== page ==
BethWoo2-3

Beth Wu

HONORING BETH WOO


Mike Woo is the Dean of the College of Environmental Design at California State Polytechnic University, Pomona. He delivered the following eulogy to honor his mother on March 18, 2017.

On behalf of my sisters Pat, Elaine, and Pam, welcome to the memorial service for our mother Beth Woo.

I’d like to begin with a simple question: How many of you in this room have been fed by Beth Woo?

Some of you used to come to the big birthday parties in the backyard of our old brick house on Virginia Road, or in the backyard of our new tract house on Ridge Crest Street. Some of you used to come to the banquets in Chinese restaurants celebrating our grandparents’s birthdays. Some of you were my former campaign volunteers who had your first taste of char siu bao when my mother brought you a snack to tide you over from your phone calls or precinct walking.

Mom was a good cook, and consistent with her long hours working in the family produce business, she made sure that her kids ate fresh fruits and vegetables. But Mom taught us that food is more than just physical nourishment. Food is a way to make people feel comfortable, a way to make people feel at home, a way to make people feel that they’re part of the family.

For Mom, the sense of family was all-important. She was the second of five children, an only daughter alongside her four brothers Wyan, Kenow, Kingdon, and Kingget. Her parents were immigrants from Guangdong Province in southern China who arrived in Stockton and made a living as farmers growing potatoes. You’ll hear more in a few minutes about Mom’s experiences after she graduated from high school in Stockton and was sent to China. But first I want to tell you about my recollection of Mom’s parents whom we knew as Grandpa Yip and Grandma Yip.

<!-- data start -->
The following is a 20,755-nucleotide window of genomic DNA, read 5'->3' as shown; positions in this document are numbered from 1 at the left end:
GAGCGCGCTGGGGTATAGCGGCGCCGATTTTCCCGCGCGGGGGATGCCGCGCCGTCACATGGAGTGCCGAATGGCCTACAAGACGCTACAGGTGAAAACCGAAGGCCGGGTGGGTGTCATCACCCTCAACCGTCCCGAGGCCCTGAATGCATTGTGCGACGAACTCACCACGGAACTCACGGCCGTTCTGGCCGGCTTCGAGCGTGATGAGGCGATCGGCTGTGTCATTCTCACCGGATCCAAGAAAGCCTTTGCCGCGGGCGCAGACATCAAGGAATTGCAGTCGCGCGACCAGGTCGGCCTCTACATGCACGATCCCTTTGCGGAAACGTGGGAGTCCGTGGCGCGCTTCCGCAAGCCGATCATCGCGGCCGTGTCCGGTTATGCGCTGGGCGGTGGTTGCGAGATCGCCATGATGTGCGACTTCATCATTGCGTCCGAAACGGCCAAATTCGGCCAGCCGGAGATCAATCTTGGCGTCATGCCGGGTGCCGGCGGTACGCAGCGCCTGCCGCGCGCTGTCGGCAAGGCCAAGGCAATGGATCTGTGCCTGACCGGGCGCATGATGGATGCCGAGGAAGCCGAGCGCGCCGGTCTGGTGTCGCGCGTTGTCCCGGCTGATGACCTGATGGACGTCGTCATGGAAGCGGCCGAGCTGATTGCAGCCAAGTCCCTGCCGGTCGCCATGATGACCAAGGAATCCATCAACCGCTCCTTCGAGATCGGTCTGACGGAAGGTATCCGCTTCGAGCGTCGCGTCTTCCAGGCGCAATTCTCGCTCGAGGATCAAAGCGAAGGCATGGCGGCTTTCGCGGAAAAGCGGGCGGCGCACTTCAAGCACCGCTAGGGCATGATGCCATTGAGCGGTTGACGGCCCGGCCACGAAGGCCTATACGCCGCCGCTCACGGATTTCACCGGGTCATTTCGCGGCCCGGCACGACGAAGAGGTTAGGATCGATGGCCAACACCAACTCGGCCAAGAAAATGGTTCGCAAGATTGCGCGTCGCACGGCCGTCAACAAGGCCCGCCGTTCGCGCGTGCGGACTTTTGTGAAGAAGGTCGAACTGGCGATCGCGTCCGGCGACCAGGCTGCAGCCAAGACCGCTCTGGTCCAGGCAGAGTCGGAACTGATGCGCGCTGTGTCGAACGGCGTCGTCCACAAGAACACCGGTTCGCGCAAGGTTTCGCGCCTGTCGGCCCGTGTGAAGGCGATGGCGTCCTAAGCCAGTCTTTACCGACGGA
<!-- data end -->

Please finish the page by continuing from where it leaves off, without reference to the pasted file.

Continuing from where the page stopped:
I have fond childhood memories of our family’s summer trips to visit Mom’s parents and our relatives in Stockton. Sometimes Dad would load Mom, my sisters, and me into his car and we’d spend a day riding up Highway 99 to Stockton (remember, these were the days before Highway 5 literally gave you a straight shot through the Central Valley). I wouldn’t tell my Dad, but I preferred it when Mom took us to Stockton on the Southern Pacific train from Union Station, not because this was an early expression of my support for public transit, but because Mom would let me order French toast in the dining car.

I think that Grandpa Yip and Grandma Yip imparted to Mom a rare combination of kindliness and stubbornness. Mom used to tell us a story about her mother going on a trip to San Francisco and then getting into a taxi and telling the driver that she wanted to go to Stockton. The driver assumed that Grandma Yip meant Stockton Street in San Francisco. But when the taxi arrived on Stockton Street, Grandma Yip had to explain to the driver that she meant Stockton, California (a distance of about 84 miles). Grandma Yip knew what she wanted.